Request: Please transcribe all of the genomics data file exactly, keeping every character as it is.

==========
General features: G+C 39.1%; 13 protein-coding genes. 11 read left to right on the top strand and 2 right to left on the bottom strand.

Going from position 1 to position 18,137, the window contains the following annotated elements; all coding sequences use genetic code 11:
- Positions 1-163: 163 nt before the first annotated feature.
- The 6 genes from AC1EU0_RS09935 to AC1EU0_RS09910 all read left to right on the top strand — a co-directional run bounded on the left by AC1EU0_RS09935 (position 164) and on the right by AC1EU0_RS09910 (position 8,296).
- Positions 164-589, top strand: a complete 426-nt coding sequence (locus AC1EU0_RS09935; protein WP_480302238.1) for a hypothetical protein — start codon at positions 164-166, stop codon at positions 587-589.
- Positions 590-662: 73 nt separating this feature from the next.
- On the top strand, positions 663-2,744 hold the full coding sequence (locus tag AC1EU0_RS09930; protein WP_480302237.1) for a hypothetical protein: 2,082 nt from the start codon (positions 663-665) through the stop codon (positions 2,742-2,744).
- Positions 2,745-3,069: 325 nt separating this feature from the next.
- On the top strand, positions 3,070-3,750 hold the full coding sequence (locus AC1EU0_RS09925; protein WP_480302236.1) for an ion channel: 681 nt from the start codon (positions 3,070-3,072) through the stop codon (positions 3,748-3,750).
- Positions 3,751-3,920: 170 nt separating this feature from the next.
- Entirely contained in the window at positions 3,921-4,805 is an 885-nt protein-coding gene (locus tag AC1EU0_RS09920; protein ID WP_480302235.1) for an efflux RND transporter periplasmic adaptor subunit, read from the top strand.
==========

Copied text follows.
General features: G+C 39.1%; 13 protein-coding genes. 11 read left to right on the top strand and 2 right to left on the bottom strand.

Going from position 1 to position 18,137, the window contains the following annotated elements; all coding sequences use genetic code 11:
- Positions 1-163: 163 nt before the first annotated feature.
- The 6 genes from AC1EU0_RS09935 to AC1EU0_RS09910 all read left to right on the top strand — a co-directional run bounded on the left by AC1EU0_RS09935 (position 164) and on the right by AC1EU0_RS09910 (position 8,296).
- Positions 164-589, top strand: a complete 426-nt coding sequence (locus AC1EU0_RS09935; protein WP_480302238.1) for a hypothetical protein — start codon at positions 164-166, stop codon at positions 587-589.
- Positions 590-662: 73 nt separating this feature from the next.
- On the top strand, positions 663-2,744 hold the full coding sequence (locus tag AC1EU0_RS09930; protein WP_480302237.1) for a hypothetical protein: 2,082 nt from the start codon (positions 663-665) through the stop codon (positions 2,742-2,744).
- Positions 2,745-3,069: 325 nt separating this feature from the next.
- On the top strand, positions 3,070-3,750 hold the full coding sequence (locus AC1EU0_RS09925; protein WP_480302236.1) for an ion channel: 681 nt from the start codon (positions 3,070-3,072) through the stop codon (positions 3,748-3,750).
- Positions 3,751-3,920: 170 nt separating this feature from the next.
- Entirely contained in the window at positions 3,921-4,805 is an 885-nt protein-coding gene (locus tag AC1EU0_RS09920; protein ID WP_480302235.1) for an efflux RND transporter periplasmic adaptor subunit, read from the top strand.